For this assignment, you have a choice between designing and fabricating a printed circuit board (PCB) or an enclosure for your pico pro microcontroller. For the enclosure, the look and feel is open ended - what's important is that it securely holds and protects your components. For the PCB, the purpose of the board is open ended, but the use of surface mount passive components is recommended (this will likely make your fabrication process much easier).
The enclosures can be 3D printed at Jacobs Hall. The PCBs can be milled out using the Othermills in 110/120 Jacob or the LPKF S63 in the Invention Lab (Sutardja Dai Hall).
Though not required, this could be an opportunity to begin to make progress on your final project. For example, if your project needs a camera, make a first iteration of an enclosure with mounting holes for your camera. If your project needs a particular sensor, make a breakout board to test that sensor.
If you are a complete novice or already an expert at using the design software (circuit or mechanical CAD), you should pair up into novice/expert teams and complete this assignment in groups of two. If you’ve had a little experience with the design software, but would like to gain more exposure, you may also attempt this assignment on your own.
Use a top down modelling approach to create your enclosure. A model or sketch of the microcontroller can be used as the driving geometry for the top down model. (overview of top down design. For Solidworks, but similar idea in Fusion)
- The parts should fit securely inside and not be free-floating such that if someone dropped the enclosure, its contents would not move around.
- The container should be made up of a top and a bottom piece. The two pieces should be shells and mate together cleanly with no protrusions at the seam.
- Use bosses and fasteners to attach components to the enclosure, and to join the two halves.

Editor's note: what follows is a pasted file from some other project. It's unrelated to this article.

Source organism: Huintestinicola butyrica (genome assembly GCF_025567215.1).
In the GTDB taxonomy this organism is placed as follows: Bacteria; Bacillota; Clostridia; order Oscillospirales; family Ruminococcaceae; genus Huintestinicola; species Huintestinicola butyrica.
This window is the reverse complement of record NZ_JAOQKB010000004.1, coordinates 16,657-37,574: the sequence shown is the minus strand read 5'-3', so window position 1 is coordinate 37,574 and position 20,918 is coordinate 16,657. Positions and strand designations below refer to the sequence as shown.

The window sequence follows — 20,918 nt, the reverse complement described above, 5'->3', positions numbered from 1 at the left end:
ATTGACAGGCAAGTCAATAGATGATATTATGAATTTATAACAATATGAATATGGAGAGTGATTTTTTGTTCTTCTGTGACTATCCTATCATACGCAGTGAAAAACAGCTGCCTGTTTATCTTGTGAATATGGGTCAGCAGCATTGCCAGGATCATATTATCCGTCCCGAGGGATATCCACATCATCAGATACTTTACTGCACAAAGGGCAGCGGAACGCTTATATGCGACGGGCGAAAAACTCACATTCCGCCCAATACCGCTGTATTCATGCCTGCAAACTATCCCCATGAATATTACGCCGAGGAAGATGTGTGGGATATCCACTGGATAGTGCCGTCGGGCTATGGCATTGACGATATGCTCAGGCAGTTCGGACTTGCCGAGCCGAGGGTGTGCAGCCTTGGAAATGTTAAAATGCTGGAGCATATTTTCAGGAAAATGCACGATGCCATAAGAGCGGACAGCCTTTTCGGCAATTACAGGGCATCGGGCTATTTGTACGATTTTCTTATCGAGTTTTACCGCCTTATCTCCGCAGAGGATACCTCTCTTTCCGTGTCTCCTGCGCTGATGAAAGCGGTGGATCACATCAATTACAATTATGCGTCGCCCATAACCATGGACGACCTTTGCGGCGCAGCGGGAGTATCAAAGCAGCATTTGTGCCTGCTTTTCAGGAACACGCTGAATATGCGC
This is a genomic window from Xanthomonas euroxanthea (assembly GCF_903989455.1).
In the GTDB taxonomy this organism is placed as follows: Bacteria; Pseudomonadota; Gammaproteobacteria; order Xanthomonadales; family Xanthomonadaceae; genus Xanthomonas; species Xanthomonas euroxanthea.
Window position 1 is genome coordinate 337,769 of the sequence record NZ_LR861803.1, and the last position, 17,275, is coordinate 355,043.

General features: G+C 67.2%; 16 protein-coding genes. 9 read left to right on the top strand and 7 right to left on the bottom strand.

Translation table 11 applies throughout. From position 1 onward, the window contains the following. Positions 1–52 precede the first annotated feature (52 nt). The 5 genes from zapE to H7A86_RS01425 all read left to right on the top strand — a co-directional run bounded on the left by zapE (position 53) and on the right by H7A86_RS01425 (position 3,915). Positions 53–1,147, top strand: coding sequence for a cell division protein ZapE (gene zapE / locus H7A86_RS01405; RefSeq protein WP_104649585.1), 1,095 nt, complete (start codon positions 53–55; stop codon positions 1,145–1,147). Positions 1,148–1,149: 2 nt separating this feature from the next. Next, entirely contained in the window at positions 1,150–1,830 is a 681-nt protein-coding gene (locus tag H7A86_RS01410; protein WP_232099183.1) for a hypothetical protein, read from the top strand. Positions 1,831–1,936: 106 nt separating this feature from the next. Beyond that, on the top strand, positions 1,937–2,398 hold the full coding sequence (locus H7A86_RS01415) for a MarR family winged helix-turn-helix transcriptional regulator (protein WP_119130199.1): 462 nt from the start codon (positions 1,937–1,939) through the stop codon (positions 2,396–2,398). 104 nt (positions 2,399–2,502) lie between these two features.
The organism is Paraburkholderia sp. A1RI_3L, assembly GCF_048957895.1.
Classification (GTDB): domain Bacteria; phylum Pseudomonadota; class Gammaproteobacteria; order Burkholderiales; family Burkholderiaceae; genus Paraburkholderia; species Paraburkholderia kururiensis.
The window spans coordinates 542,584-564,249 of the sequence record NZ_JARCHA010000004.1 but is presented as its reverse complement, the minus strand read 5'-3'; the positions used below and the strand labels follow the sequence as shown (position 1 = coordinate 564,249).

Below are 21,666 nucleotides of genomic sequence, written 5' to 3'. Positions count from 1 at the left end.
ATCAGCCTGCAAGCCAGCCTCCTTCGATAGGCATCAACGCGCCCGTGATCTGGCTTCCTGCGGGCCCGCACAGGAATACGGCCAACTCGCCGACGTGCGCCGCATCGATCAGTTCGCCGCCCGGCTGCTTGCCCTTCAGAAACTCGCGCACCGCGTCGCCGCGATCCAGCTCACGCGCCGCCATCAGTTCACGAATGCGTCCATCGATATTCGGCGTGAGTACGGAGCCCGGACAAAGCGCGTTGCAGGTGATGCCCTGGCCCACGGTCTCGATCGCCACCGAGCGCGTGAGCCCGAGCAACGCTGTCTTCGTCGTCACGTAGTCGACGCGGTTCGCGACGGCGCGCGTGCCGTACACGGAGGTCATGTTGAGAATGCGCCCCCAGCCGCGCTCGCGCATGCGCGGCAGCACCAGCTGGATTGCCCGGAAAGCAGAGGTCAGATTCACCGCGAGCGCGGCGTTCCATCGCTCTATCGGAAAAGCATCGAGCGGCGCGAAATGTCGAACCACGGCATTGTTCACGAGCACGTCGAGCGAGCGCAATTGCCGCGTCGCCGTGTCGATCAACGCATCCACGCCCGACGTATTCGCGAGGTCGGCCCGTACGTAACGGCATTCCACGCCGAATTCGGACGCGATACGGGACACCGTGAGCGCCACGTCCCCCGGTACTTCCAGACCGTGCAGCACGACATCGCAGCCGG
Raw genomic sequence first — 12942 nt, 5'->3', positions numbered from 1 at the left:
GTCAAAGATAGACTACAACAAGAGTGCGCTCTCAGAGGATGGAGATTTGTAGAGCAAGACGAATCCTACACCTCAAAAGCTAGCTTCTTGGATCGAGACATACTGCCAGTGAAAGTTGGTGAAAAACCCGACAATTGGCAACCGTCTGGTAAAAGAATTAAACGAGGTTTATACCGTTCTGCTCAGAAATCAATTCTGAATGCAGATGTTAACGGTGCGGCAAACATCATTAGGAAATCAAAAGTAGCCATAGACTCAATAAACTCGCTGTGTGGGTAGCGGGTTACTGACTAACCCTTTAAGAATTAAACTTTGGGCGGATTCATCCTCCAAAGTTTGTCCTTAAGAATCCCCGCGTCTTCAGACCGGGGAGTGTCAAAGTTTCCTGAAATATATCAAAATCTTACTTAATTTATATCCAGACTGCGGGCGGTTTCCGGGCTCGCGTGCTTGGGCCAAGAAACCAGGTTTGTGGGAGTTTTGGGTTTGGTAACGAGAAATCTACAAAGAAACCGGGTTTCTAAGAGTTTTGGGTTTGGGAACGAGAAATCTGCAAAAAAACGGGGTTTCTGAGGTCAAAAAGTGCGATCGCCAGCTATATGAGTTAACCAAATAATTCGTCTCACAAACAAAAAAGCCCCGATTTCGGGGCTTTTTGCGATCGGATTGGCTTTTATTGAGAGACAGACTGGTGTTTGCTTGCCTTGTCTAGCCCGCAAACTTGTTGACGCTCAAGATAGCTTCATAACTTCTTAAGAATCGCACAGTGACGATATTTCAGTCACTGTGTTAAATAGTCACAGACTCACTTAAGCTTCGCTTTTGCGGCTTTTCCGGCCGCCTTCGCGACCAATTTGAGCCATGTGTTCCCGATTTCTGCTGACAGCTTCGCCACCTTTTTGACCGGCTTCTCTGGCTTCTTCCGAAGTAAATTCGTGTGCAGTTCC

- Fasteners in plastic: self tapping plastic screws work well (e.g. fastener for antenna flange). Machine screws (e.g. #4-40s) will also work in a pinch, though the fine threads will not be as robust. Machine screws can be used reliably with heat set thread inserts.
- The container should have a cut-out that allows you to plug a USB cable into the board.
- The pico-pro microcontroller shares a similar form factor to the Raspberry Pi. Models for the Raspberry Pi can be found online, and can be used as a starting point for creating a simple model of the pico-pro for checking clearances, etc. Feel free to download and utilize relevant parts from online resources such as grabcad.com.
- Position the cutout at or between the seam to avoid undercuts that manifest as overhangs when 3D printing, or additional side pulls/cam actions when injection molding.
- Make sure you measure the USB cable - depending on how far you have to insert the plug into the box, your cut-out may have to be bigger than the metal USB connector itself to account for the entire plug.
- Use Mcmaster to find fasteners. CAD files can be downloaded from Mcmaster to check for clearances, etc.
- We have extra Plastite fasteners: https://www.mcmaster.com/#90380A108
- Create a dimensioned drawing for the top and bottom piece of the container with overall dimensions. Do not worry about dimensioning small features inside. Include the front, right and top views in your drawings.
- Create a front, right and top view drawing of your final assembly.
- Be able to open and close the box without a screwdriver: hinges, snap fits, printed threads, magnets, etc. Features can either be printed or off-the-shelf parts.